Plate Tectonics Vocab - Holland

Seismic Wave

Vibrations that travel through the Earth carrying the energy released during an earthquake

Transform Boundary

A plate boundary where two plates move PAST each other in opposite directions.

Convergent Boundary

A plate boundary where two plates move TOWARD each other.

Divergent Boundary

A plate boundary where two plates move AWAY from each other.

Inner Core

A dense sphere of SOLID iron and nickel at the center of the Earth.

Outer Core

A layer of molten (LIQUID) iron and nickel that surrounds the inner core of the Earth.

Theory of Plate Tectonics

The theory that pieces of Earth's lithosphere are in constant motion driven by the convection currents in the mantle.

Asthenosphere

The soft layer of the mantle on which the lithosphere floats.

Lithosphere

A rigid layer made up of the uppermost part of the mantle and the crust.

Fault

A break in the Earth's crust where masses of rock slip past each other.

Crust

The layer of rock that forms Earth's outer surface.

Mantle

Layer of hot, solid material between Earth's crust and core.

Rift Valley

A deep valley created when two continental plates move apart.

Trench/Deep Ocean Trench

A deep valley along the ocean floor beneath which oceanic crust slowly sinks toward the mantle.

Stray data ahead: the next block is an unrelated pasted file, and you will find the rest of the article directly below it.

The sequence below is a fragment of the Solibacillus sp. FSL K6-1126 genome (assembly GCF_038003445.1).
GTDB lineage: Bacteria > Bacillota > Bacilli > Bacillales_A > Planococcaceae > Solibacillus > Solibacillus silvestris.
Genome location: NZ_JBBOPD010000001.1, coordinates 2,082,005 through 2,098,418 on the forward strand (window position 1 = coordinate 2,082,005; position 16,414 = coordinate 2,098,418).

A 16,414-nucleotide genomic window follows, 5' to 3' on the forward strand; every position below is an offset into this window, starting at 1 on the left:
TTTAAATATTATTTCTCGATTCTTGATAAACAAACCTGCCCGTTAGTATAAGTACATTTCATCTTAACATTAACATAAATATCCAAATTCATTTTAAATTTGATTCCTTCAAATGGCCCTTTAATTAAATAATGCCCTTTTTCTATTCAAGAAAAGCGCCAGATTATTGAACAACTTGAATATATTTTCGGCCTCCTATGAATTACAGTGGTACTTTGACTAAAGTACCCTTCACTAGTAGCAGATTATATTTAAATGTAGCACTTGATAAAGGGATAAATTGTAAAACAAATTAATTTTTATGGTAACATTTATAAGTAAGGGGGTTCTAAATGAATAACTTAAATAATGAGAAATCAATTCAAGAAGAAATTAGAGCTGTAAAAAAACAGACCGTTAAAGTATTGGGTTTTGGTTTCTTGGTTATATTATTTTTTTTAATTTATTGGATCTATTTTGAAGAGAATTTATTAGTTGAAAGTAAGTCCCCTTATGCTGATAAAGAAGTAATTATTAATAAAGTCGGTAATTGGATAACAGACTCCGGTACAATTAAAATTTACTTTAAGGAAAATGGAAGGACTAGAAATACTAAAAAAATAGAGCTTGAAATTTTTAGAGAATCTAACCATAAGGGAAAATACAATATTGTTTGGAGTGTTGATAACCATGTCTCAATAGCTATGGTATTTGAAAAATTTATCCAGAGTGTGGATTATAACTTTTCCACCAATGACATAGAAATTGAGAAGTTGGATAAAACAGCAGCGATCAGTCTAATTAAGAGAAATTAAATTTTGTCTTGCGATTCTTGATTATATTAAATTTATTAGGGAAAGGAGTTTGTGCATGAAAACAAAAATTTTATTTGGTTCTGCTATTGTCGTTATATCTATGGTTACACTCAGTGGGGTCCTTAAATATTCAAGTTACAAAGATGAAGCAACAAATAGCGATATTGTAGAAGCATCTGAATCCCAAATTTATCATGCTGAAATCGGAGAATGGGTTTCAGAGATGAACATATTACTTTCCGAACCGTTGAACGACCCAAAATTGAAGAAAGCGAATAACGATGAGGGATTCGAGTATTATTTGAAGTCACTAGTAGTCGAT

Plate

A section of lithosphere that carries pieces of continental and oceanic crust.

Convection Currents

The movement of a fluid, caused by differences in temperature, that transfers heat from one part of the fluid to another.

Oceanic Crust

The Earth's crust that lays beneath the ocean. It consists mainly of rocks such as basalt.

Continental Crust

The Earth's crust that forms the continents. It consists mainly of rocks such as granite.

Subduction

The process by which oceanic crust sinks beneath a deep-ocean trench and back into the mantle at a convergent plate boundary.

Sea-Floor Spreading

The process by which molten material adds new oceanic crust to the ocean floor.

Pangaea

The name of the single land mass that broke apart 200-300 million years ago and gave rise to today's continents.